salvage the LEDs from a toy or a Chinese flashlight , or better , order them online .



About Resistors :

As most of you know LEDs must have a Current limiting resistor to prevent burning

MATH time , yay!:

5.9 volts of the dynamo minus 3.3 of the LEDs is 2.6
2.6V divided by 0.075A = about 35 ohms (thanks PKM!),the neares safe value is 33

So I just soldered a 1/2 watt 33 ohm resistor in series to the array , I haven't suffered any
disgrace so i think is pretty much OK ,

Resistor color code is orange orange black gold


Anything you need : if you have questions , suggestions , mods feel free to put a comment
or PM me

Thanks , Lots of thanks , for watching ,analising ,doing ,modifying commenting and whatever-ing you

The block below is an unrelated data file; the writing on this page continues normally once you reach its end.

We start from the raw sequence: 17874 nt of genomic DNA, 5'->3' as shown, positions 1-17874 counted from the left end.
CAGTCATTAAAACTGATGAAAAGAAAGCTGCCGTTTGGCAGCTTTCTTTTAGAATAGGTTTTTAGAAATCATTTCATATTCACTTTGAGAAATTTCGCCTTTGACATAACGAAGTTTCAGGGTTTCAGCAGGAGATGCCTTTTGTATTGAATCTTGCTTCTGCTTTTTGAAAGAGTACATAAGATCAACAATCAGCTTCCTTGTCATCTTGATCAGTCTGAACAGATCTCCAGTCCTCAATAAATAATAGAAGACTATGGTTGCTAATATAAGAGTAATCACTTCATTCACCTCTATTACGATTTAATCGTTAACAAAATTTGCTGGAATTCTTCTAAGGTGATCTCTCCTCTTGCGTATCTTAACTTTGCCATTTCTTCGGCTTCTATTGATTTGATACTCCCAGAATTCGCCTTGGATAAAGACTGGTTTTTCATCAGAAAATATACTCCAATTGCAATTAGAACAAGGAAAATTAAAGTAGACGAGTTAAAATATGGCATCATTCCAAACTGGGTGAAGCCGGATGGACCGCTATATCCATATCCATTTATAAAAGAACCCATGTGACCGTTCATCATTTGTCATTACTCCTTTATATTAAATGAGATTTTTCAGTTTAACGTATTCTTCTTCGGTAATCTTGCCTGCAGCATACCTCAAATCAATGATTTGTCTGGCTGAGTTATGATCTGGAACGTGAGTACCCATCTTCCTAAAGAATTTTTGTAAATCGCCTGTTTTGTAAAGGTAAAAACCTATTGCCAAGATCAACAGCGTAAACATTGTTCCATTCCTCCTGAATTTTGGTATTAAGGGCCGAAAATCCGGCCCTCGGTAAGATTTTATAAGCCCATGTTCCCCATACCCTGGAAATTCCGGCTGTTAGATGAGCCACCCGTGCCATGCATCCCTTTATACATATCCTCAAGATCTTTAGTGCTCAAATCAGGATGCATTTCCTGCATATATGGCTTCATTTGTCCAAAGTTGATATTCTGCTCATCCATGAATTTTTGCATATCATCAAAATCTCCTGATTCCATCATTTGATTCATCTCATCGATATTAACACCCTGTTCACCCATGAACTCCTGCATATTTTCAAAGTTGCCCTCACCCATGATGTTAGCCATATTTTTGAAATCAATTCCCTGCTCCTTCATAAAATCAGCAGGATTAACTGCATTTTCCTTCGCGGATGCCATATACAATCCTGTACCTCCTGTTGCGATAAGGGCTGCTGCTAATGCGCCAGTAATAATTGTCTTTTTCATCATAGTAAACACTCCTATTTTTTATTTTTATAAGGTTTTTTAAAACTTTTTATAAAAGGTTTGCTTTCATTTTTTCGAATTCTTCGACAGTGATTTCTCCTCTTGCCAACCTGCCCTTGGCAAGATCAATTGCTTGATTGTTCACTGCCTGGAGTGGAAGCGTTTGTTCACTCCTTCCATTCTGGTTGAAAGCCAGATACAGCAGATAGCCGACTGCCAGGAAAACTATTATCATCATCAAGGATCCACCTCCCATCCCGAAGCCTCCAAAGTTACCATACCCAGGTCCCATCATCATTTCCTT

do with this Instructable . Perhaps destroying it ?

If you liked it , please rate or better vote for me in the Let it Glow! contest

Thanks a lot

see you next time

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    43 Discussions

    None
    danbb

    10 years ago on Introduction

    <strong>Good project, but fails</strong>. I built this project and the end result basically looks just like <a rel="nofollow" href="http://www.ccrane.com/lights/flashlight-led-conversion-bulbs/3-led-flashlight-replacement-bulb.aspx">this $22 bulb</a>this $22 bulb. (I simplified it by soldering each negative to the base and running the anode down the middle. I installed it on my Brompton (which has a 6v dynamo) and it works great for the first hundred yards. Then it dims, dims, dims, fails. I removed the bulb after a few hours, checked it on some batteries and it worked fine. After re-installing it the same thing happens... I get about a mile and it's dead. What's going on?<br/>

    4 replies
    None
    acaz93danbb

    Reply 10 years ago on Introduction